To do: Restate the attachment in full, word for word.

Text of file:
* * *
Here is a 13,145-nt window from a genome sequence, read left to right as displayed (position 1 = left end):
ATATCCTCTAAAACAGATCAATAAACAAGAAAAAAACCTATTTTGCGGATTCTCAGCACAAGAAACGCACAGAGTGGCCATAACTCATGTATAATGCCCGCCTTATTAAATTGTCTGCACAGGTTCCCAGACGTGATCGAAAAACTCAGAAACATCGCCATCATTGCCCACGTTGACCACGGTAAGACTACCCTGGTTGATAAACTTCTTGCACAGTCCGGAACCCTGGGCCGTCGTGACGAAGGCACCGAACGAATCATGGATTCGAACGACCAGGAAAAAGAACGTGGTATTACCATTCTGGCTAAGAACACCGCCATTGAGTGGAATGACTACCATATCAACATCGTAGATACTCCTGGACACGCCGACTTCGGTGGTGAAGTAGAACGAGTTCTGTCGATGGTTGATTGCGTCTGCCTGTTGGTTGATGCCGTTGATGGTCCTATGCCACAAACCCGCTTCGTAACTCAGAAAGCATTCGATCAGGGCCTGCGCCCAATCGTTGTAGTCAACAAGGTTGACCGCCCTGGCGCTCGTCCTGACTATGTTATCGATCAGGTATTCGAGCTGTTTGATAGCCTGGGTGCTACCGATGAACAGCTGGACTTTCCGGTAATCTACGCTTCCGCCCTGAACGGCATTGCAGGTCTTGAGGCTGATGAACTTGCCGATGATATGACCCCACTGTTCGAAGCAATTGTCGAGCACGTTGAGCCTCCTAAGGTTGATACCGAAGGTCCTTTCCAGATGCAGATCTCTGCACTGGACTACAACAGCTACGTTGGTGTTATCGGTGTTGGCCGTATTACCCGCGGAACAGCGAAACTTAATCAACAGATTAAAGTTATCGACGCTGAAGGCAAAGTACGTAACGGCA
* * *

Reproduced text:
Here is a 13,145-nt window from a genome sequence, read left to right as displayed (position 1 = left end):
ATATCCTCTAAAACAGATCAATAAACAAGAAAAAAACCTATTTTGCGGATTCTCAGCACAAGAAACGCACAGAGTGGCCATAACTCATGTATAATGCCCGCCTTATTAAATTGTCTGCACAGGTTCCCAGACGTGATCGAAAAACTCAGAAACATCGCCATCATTGCCCACGTTGACCACGGTAAGACTACCCTGGTTGATAAACTTCTTGCACAGTCCGGAACCCTGGGCCGTCGTGACGAAGGCACCGAACGAATCATGGATTCGAACGACCAGGAAAAAGAACGTGGTATTACCATTCTGGCTAAGAACACCGCCATTGAGTGGAATGACTACCATATCAACATCGTAGATACTCCTGGACACGCCGACTTCGGTGGTGAAGTAGAACGAGTTCTGTCGATGGTTGATTGCGTCTGCCTGTTGGTTGATGCCGTTGATGGTCCTATGCCACAAACCCGCTTCGTAACTCAGAAAGCATTCGATCAGGGCCTGCGCCCAATCGTTGTAGTCAACAAGGTTGACCGCCCTGGCGCTCGTCCTGACTATGTTATCGATCAGGTATTCGAGCTGTTTGATAGCCTGGGTGCTACCGATGAACAGCTGGACTTTCCGGTAATCTACGCTTCCGCCCTGAACGGCATTGCAGGTCTTGAGGCTGATGAACTTGCCGATGATATGACCCCACTGTTCGAAGCAATTGTCGAGCACGTTGAGCCTCCTAAGGTTGATACCGAAGGTCCTTTCCAGATGCAGATCTCTGCACTGGACTACAACAGCTACGTTGGTGTTATCGGTGTTGGCCGTATTACCCGCGGAACAGCGAAACTTAATCAACAGATTAAAGTTATCGACGCTGAAGGCAAAGTACGTAACGGCA